The mission has invited praise and enthusiasm from Ladakhis. The LAHDC, which is based in Leh where the museum is proposed to come up, has sought the cooperation of organisations working in Ladakh for better collaborations in the conservation of culture.
"We have a unique heritage, but its richness is now being dishevelled by a mounting storm of tourists," said LAHDC Chief Executive Councillor Rigzin Spalbar. "It will be excellent if there is a raise in the standards of existing museums or ones being set up in monasteries."
Dr Venu noted that the 14-month-old endeavour, overall, has been leading to a growing consciousness in Ladakhis to uphold their heritage. "Museums have a vital role in safeguarding, documenting, communicating and promoting the culture and heritage of a region and community," he said.
NMI has been informing, and equipping monks and curators managing museums in Ladakh's monasteries to deal with the basics of museum management and preventive conservation.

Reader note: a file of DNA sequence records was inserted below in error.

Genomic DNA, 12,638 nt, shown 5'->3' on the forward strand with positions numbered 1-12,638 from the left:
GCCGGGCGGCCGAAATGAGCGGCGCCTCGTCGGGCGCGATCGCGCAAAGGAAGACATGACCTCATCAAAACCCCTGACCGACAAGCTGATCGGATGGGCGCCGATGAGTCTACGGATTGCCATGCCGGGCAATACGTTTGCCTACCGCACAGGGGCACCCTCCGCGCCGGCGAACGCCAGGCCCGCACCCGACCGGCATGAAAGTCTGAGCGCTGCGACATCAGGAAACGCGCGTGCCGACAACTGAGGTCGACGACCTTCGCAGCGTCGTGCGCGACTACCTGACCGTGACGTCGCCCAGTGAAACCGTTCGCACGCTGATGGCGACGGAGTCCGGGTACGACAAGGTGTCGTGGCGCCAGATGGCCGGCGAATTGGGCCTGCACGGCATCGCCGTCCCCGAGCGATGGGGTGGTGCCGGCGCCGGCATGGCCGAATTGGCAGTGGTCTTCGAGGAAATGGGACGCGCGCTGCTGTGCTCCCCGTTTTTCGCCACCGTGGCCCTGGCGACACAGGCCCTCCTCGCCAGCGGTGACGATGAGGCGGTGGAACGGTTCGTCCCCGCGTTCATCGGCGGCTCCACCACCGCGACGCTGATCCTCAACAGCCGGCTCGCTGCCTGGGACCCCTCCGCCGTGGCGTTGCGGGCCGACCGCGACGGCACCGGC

"The idea is to raise their standard to a level where it will require only minimum intervention from outside. Also, when a project proposal in the field of conservation or museum management is put before them, they must know to judge it by themselves and not let their objects/monasteries become experimentation ground," said Prof Seth.
The region preserves its heritage at two levels: community (in the villages) and by monks (in the monasteries). While the material for heritage conservation needed for architectural heritage are stored in monasteries, it is the people at large who own the other intangible assets such as collective memory, legends, songs, dance and rituals.